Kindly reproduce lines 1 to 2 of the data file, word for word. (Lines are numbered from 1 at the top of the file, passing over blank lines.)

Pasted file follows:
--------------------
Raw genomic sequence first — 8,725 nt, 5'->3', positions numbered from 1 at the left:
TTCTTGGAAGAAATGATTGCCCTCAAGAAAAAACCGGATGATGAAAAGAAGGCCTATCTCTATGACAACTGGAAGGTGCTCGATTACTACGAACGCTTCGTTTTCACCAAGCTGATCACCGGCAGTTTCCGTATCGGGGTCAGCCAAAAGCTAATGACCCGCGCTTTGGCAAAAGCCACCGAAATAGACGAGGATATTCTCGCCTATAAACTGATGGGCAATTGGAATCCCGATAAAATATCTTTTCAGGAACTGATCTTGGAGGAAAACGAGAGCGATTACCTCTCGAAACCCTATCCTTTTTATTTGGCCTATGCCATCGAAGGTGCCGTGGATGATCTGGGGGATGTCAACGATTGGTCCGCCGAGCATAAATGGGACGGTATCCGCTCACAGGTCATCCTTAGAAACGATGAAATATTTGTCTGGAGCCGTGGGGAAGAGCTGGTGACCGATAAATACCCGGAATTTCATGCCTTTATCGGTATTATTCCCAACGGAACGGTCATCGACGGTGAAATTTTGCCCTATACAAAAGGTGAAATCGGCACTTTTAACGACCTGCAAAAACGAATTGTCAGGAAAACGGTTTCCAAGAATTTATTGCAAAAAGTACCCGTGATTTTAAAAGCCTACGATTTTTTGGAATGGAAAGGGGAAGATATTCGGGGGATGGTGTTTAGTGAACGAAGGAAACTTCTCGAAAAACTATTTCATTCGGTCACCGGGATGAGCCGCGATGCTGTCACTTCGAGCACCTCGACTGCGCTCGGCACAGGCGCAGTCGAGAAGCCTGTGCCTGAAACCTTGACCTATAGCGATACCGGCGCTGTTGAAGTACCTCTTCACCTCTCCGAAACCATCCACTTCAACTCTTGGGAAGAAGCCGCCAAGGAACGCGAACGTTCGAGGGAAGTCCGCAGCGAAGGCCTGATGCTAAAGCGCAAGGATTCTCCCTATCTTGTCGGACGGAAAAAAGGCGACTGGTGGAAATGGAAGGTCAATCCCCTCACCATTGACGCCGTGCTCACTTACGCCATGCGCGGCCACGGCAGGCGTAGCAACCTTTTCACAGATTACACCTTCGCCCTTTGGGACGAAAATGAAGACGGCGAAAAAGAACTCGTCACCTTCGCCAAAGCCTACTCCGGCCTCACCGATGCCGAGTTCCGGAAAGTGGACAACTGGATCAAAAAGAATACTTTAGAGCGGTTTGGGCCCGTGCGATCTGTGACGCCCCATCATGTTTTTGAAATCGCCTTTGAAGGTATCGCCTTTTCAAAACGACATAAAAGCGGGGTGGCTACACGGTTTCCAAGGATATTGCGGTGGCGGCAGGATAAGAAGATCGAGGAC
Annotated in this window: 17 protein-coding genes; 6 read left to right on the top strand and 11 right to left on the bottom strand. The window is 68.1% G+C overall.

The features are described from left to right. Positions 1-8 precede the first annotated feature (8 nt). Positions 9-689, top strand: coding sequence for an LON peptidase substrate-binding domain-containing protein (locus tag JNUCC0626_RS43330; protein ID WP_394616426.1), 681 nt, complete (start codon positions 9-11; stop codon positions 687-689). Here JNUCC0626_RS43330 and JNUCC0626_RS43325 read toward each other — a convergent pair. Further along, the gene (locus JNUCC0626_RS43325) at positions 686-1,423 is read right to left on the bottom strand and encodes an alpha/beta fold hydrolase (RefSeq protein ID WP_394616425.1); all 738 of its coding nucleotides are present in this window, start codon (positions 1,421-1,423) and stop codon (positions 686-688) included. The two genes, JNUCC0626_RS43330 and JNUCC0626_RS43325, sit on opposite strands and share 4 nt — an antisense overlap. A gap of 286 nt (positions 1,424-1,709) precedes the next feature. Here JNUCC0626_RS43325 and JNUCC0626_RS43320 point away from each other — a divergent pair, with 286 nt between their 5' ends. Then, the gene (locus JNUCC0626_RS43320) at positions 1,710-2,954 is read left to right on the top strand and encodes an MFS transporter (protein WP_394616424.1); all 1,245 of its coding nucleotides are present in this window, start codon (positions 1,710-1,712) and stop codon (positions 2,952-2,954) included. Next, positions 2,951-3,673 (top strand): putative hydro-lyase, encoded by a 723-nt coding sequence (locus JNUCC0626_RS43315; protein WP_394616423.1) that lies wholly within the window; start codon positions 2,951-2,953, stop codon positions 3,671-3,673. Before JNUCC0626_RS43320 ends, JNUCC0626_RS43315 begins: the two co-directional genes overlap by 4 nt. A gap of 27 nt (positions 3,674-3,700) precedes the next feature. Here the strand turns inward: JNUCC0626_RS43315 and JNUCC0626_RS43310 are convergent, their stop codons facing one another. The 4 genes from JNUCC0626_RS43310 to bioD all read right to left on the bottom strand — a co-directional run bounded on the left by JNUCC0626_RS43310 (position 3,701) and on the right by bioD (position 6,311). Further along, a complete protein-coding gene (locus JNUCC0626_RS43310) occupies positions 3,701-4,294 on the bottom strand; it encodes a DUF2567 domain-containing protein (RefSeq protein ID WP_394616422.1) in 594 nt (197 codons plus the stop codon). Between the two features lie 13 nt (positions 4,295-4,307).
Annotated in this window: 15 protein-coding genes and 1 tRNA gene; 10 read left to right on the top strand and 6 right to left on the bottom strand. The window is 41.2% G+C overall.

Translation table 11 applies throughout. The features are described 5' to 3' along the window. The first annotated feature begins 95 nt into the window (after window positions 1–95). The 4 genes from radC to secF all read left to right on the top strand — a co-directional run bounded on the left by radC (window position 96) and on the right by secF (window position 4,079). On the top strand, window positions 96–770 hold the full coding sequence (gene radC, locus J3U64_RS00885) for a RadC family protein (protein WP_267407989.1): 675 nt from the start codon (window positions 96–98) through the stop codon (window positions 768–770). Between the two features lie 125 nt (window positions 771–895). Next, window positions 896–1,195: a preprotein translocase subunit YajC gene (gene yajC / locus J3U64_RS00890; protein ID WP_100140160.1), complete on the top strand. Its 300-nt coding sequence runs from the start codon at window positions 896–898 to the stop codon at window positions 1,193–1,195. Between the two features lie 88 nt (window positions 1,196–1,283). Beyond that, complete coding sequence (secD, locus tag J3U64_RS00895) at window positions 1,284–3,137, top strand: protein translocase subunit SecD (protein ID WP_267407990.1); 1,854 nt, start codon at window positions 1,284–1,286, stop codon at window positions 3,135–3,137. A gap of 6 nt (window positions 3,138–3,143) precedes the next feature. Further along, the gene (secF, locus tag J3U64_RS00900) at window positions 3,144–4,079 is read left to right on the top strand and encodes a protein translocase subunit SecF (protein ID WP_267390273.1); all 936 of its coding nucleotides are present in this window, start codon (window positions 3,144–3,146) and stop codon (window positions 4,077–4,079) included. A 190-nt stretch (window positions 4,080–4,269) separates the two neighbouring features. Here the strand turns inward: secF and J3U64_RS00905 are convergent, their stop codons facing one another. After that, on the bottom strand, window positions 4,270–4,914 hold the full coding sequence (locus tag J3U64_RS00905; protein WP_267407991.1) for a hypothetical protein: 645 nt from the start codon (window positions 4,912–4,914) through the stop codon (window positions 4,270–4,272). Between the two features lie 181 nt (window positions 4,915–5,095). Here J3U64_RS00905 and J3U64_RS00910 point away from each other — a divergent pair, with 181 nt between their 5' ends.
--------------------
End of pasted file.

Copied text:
Raw genomic sequence first — 8,725 nt, 5'->3', positions numbered from 1 at the left:
TTCTTGGAAGAAATGATTGCCCTCAAGAAAAAACCGGATGATGAAAAGAAGGCCTATCTCTATGACAACTGGAAGGTGCTCGATTACTACGAACGCTTCGTTTTCACCAAGCTGATCACCGGCAGTTTCCGTATCGGGGTCAGCCAAAAGCTAATGACCCGCGCTTTGGCAAAAGCCACCGAAATAGACGAGGATATTCTCGCCTATAAACTGATGGGCAATTGGAATCCCGATAAAATATCTTTTCAGGAACTGATCTTGGAGGAAAACGAGAGCGATTACCTCTCGAAACCCTATCCTTTTTATTTGGCCTATGCCATCGAAGGTGCCGTGGATGATCTGGGGGATGTCAACGATTGGTCCGCCGAGCATAAATGGGACGGTATCCGCTCACAGGTCATCCTTAGAAACGATGAAATATTTGTCTGGAGCCGTGGGGAAGAGCTGGTGACCGATAAATACCCGGAATTTCATGCCTTTATCGGTATTATTCCCAACGGAACGGTCATCGACGGTGAAATTTTGCCCTATACAAAAGGTGAAATCGGCACTTTTAACGACCTGCAAAAACGAATTGTCAGGAAAACGGTTTCCAAGAATTTATTGCAAAAAGTACCCGTGATTTTAAAAGCCTACGATTTTTTGGAATGGAAAGGGGAAGATATTCGGGGGATGGTGTTTAGTGAACGAAGGAAACTTCTCGAAAAACTATTTCATTCGGTCACCGGGATGAGCCGCGATGCTGTCACTTCGAGCACCTCGACTGCGCTCGGCACAGGCGCAGTCGAGAAGCCTGTGCCTGAAACCTTGACCTATAGCGATACCGGCGCTGTTGAAGTACCTCTTCACCTCTCCGAAACCATCCACTTCAACTCTTGGGAAGAAGCCGCCAAGGAACGCGAACGTTCGAGGGAAGTCCGCAGCGAAGGCCTGATGCTAAAGCGCAAGGATTCTCCCTATCTTGTCGGACGGAAAAAAGGCGACTGGTGGAAATGGAAGGTCAATCCCCTCACCATTGACGCCGTGCTCACTTACGCCATGCGCGGCCACGGCAGGCGTAGCAACCTTTTCACAGATTACACCTTCGCCCTTTGGGACGAAAATGAAGACGGCGAAAAAGAACTCGTCACCTTCGCCAAAGCCTACTCCGGCCTCACCGATGCCGAGTTCCGGAAAGTGGACAACTGGATCAAAAAGAATACTTTAGAGCGGTTTGGGCCCGTGCGATCTGTGACGCCCCATCATGTTTTTGAAATCGCCTTTGAAGGTATCGCCTTTTCAAAACGACATAAAAGCGGGGTGGCTACACGGTTTCCAAGGATATTGCGGTGGCGGCAGGATAAGAAGATCGAGGAC